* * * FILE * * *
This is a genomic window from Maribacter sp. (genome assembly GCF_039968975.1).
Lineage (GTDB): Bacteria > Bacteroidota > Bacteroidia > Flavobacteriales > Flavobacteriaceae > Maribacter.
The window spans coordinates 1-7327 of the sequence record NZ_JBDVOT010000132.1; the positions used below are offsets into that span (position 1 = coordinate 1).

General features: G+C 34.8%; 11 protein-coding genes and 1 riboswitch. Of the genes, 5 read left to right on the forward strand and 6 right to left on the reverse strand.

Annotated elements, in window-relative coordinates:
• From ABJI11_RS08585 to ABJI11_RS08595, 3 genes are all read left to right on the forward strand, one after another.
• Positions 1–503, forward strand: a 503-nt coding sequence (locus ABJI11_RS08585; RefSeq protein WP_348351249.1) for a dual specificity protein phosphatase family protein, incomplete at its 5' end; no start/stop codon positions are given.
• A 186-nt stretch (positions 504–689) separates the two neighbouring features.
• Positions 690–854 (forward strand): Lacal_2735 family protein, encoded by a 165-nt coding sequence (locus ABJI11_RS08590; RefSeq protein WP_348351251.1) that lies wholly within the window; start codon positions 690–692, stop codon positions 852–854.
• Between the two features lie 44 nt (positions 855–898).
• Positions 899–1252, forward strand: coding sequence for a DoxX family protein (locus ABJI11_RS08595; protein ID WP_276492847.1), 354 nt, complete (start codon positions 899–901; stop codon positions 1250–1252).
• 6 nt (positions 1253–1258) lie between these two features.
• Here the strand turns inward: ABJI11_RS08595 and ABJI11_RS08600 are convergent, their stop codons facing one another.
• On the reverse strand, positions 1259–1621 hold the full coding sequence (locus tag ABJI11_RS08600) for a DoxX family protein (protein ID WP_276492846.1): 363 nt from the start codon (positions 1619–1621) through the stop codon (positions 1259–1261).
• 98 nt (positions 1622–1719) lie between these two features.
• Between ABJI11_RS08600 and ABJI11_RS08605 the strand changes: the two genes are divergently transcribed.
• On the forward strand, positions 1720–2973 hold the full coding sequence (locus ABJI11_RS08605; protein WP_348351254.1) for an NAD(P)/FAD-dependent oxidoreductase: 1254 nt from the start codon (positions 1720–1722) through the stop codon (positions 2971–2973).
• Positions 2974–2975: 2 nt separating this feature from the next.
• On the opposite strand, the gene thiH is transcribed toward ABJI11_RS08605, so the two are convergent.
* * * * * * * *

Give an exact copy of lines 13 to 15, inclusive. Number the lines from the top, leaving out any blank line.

• Here the strand turns inward: ABJI11_RS08595 and ABJI11_RS08600 are convergent, their stop codons facing one another.
• On the reverse strand, positions 1259–1621 hold the full coding sequence (locus tag ABJI11_RS08600) for a DoxX family protein (protein ID WP_276492846.1): 363 nt from the start codon (positions 1619–1621) through the stop codon (positions 1259–1261).
• 98 nt (positions 1622–1719) lie between these two features.